... ostentation have never been looked on by good Moslems as binding, because the chief spiritual functionary, the Sheikh-ul-Islam, whose assent is needed to give validity to laws, has withheld it from those very ordinances. As he has power to depose the Sultan for a lapse of orthodoxy, the result may be imagined. The many attempts of the Christian Powers to enforce their notions of religious toleration on the Porte have in the end merely led to ...
— The Development of the European Nations, 1870-1914 (5th ed.) • John Holland Rose

... men are the rosed and starred Revolving Twelves in their fluent germinal rings, Despite the burden to chasten, abase, depose. Fallen on France, as the sweep of scythe over sward, They breathed in her ear their voice of the crystal springs, That run from a twilight rise, from a twilight close, Through alternate beams and glooms, rejoicingly young. Only to Earth's ...
— The Shaving of Shagpat • George Meredith

... my laurel had sustained, Well had I been deposed if you had reigned! The father had descended for the son, For only you are lineal to the throne. Thus when the state one Edward did depose, A greater Edward in his room arose. But now, not I, but poetry is cursed; For Tom the Second reigns like Tom the First. But let 'em not mistake my patron's part, Nor call his charity their own desert. Yet this I prophesy: ...
— The Comedies of William Congreve - Volume 1 [of 2] • William Congreve

... Well, then, we proceed by sorties of 200,000 men repeated every other day, and in twelve days the Prussians are in full flight. The country rises on their flight—they are cut to pieces. I depose Trochu—the National Guard elects the Saviour of France. I have a place in my eye for thee. Thou art superb as a decorator—thou shalt be Minister des Beaux Arts. But keep clear of the canaille. No more strikes then—thou wilt be an ...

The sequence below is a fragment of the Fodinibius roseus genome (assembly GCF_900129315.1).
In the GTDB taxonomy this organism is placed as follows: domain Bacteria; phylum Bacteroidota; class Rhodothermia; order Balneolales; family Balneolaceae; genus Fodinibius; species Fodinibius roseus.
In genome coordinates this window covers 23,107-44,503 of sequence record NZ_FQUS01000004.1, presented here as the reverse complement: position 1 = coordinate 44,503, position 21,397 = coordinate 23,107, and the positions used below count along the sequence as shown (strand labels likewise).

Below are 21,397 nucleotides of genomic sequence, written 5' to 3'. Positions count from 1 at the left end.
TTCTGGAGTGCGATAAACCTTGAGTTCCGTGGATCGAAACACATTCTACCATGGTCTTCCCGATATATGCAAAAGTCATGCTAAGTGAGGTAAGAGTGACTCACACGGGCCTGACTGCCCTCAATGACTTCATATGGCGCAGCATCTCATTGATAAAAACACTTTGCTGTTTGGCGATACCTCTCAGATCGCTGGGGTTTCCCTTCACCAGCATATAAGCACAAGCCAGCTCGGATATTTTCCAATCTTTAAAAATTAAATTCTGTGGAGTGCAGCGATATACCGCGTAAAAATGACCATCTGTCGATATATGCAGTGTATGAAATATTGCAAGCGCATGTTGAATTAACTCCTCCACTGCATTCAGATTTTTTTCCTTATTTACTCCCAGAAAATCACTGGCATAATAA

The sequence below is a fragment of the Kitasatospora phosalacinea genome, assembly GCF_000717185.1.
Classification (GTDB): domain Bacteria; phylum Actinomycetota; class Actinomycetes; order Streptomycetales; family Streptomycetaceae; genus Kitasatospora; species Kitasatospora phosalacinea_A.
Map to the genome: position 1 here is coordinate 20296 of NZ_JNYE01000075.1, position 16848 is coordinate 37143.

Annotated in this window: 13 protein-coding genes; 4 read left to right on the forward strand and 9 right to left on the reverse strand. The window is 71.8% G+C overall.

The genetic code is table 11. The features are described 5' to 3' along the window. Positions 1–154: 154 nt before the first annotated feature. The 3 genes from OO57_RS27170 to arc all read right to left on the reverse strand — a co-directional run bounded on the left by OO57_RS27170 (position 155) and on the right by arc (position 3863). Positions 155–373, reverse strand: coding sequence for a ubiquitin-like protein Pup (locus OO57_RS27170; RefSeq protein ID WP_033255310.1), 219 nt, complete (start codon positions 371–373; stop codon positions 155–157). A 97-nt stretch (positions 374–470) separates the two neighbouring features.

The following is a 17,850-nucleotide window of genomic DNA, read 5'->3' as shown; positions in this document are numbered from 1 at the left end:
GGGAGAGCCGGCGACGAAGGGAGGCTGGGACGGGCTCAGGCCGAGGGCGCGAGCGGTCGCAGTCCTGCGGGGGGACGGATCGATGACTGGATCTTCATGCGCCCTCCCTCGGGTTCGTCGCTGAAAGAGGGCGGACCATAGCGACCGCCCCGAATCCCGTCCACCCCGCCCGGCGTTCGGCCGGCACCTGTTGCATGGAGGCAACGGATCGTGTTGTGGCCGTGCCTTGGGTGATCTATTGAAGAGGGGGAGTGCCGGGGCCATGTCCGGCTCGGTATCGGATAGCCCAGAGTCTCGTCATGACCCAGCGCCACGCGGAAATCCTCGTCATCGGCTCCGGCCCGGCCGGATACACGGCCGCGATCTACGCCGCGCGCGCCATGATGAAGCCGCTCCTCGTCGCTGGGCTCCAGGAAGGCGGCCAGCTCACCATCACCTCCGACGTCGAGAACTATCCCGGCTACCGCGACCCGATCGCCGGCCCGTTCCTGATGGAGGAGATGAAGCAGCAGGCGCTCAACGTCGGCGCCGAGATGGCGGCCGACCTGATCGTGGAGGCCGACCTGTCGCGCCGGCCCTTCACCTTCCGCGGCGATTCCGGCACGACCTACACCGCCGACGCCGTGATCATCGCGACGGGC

— The Parisians, Complete • Edward Bulwer-Lytton

... perform his part of their agreement, took up arms, and obtained assistance from the King of France, whom Rufus, in the end, bought off with vast sums of money. England became unquiet too. Lord Mowbray, the powerful Earl of Northumberland, headed a great conspiracy to depose the King, and to place upon the throne, STEPHEN, the Conqueror's near relative. The plot was discovered; all the chief conspirators were seized; some were fined, some were put in prison, some were put to death. The Earl of Northumberland himself was shut up in ...
— A Child's History of England • Charles Dickens

... these people confirmed as true the entire report of the ambassador who had fled. The mandarins of Camboja, taking into consideration the war which was now waging with the men of Tele, and the new one threatened by the Spaniards, Cochinchina, and Lao, decided to depose the new king and render homage to the one who was coming from Lao. For this purpose they communicated with the two Malays and together with them attacked the king with his brothers and turned them ...
— History of the Philippine Islands Vols 1 and 2 • Antonio de Morga

... would with church and state, that they desired neither him nor any of his race to reign any longer over them, and that if he declined to yield to the propositions made to him, all England would join against him to depose him. ...
— The World's Greatest Books, Vol XII. - Modern History • Arthur Mee

... monarch is hereditary, but, under the terms of the constitution, which came into effect after the March 1993 election, the monarch is a "living symbol of national unity" with no executive or legislative powers; under traditional law the college of chiefs has the power to depose the monarch, determine who is next in the line of succession, or who shall serve as regent in the event that the successor ...
— The 2007 CIA World Factbook • United States

... vegetation, thinly spread, Coat above coat, the living on the dead; These then dissolve to dust, and make a way For bolder foliage, nursed by their decay: The long-enduring Ferns in time will all Die and depose their dust upon the wall; Where the wing'd seed may rest, till many a flower Show Flora's triumph o'er the falling tower. But ours yet stands, and has its Bells renown'd For size magnificent and solemn sound; Each has its motto: some contrived to tell, In monkish rhyme, the uses of a bell; ...